I arrive at The Hilton Caledonian Hotel in Edinburgh late on Tuesday night for my first stay in over 9 months. I check out on Wednesday morning and, as I’m at the front desk, a tap on the shoulder. The head concierge. “Morning Mr Barrow, nice to see you back with us, would you like me to look after your suitcase today whilst you are working in town? I didn’t notice your car outside.”
I pop into “Up and Running” in Birmingham on Tuesday morning to take a look at some new running shoes for the Marathon. The sales assistant, a young lady, is knowledgable, enthusiastic and helps me to take a test on the treadmill, she has me try at least 5 pairs on and eventually recommends the Brooks Adrenaline GTS shoes that I ran in yesterday morning for the first time. I’m sorry I didn’t catch her name, her employee number on the receipt is 218;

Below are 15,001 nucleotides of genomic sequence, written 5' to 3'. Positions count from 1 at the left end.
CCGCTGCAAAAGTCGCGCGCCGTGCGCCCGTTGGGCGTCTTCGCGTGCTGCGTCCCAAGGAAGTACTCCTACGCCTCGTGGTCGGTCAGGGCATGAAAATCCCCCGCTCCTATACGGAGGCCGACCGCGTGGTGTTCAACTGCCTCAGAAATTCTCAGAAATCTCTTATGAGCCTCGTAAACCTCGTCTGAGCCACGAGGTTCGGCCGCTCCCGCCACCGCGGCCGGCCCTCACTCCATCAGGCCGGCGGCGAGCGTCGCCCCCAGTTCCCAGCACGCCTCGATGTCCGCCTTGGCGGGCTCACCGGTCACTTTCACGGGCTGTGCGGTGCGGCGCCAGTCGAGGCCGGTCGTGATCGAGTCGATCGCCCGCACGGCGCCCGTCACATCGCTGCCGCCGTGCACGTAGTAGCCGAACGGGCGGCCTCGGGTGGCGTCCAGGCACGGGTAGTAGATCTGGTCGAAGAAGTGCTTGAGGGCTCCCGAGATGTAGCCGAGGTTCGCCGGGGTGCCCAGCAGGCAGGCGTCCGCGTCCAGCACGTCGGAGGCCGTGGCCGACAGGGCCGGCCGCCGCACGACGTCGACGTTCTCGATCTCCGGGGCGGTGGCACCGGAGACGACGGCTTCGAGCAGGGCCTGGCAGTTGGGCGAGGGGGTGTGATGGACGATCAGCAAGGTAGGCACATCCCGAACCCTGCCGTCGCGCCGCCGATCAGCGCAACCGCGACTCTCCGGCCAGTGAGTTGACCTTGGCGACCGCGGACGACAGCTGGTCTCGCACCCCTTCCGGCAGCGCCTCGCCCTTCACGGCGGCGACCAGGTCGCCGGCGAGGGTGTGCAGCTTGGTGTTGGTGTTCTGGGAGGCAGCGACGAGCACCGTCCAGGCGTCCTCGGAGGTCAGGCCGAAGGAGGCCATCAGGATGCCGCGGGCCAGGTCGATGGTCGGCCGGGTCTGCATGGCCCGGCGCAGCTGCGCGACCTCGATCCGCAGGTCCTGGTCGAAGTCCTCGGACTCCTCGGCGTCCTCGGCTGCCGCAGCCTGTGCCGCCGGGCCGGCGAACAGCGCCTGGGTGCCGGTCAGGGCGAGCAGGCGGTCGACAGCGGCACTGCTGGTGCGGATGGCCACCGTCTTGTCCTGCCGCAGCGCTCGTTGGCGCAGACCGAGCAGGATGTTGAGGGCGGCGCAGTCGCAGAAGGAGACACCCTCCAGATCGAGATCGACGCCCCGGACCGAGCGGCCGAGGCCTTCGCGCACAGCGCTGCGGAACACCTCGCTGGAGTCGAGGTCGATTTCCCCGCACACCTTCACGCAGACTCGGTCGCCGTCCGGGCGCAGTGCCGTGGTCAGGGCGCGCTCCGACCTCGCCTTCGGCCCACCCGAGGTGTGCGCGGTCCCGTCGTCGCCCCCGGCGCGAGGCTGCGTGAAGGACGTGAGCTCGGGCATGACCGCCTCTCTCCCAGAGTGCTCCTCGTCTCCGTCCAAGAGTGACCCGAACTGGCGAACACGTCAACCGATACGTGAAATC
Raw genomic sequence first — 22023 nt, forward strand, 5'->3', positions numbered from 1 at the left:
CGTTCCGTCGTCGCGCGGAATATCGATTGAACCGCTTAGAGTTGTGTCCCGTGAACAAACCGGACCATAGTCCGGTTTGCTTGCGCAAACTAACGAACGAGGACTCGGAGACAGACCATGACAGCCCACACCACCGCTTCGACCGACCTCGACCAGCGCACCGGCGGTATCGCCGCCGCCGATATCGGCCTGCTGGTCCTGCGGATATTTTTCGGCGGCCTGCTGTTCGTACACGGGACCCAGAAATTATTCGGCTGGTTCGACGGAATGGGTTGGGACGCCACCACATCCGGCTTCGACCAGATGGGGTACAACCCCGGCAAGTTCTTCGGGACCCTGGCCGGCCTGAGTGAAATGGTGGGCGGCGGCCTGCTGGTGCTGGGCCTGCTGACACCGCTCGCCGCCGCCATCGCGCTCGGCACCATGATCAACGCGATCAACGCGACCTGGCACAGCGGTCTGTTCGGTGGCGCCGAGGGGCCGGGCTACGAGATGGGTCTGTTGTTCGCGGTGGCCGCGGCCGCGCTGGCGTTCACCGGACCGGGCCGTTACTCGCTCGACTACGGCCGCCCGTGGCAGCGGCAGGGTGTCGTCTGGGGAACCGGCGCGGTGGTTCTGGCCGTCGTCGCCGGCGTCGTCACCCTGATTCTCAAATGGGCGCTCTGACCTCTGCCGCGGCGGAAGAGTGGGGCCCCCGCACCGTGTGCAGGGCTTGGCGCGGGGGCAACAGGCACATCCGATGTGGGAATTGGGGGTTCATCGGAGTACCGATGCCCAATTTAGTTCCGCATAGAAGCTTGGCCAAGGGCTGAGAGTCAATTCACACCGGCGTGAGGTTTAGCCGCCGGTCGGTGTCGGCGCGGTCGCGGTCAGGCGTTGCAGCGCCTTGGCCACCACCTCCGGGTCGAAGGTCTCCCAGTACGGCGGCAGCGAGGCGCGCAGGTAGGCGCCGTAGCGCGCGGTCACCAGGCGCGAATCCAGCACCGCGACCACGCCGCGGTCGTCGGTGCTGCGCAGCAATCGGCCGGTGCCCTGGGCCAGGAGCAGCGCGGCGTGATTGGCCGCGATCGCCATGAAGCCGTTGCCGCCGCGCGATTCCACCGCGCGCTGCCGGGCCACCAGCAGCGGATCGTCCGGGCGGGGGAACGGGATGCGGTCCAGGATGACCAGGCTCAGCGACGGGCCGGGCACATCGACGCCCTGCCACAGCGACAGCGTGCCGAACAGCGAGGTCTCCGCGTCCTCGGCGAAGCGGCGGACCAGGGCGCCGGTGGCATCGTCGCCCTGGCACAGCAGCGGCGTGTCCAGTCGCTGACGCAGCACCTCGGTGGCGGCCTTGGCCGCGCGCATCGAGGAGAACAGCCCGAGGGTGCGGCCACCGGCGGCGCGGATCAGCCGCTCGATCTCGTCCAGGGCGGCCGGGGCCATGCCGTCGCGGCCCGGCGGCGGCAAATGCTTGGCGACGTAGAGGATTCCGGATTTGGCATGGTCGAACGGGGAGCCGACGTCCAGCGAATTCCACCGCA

I tweet how happy I am with the shoes – and later I have a tweet from Brooks running shoes “thanking me for the love”.
All of which makes me feel like a valued client. Contrast this with the Hilton Bromsgrove on Monday afternoon – and a meeting with Nigel Jones and the event management team from Practice Plan. Nigel and I walk over to the coffee counter where a sour faced young girl looks at us. Nigel asks politely “could we order a couple of coffees please?” She looks at us like we crawled out from under a stone and exclaims: “Have you got a tab?” as if a tab were an STD. “No” says Nigel, “we have just arrived.” “I’ll need to take a credit card swipe,” as if we are criminals intent on defrauding the Hilton Group of two drinks. Hopeless – and yet Hilton are supposed to have this right. I’ll remember the first three experiences but I’ll dine out on the last.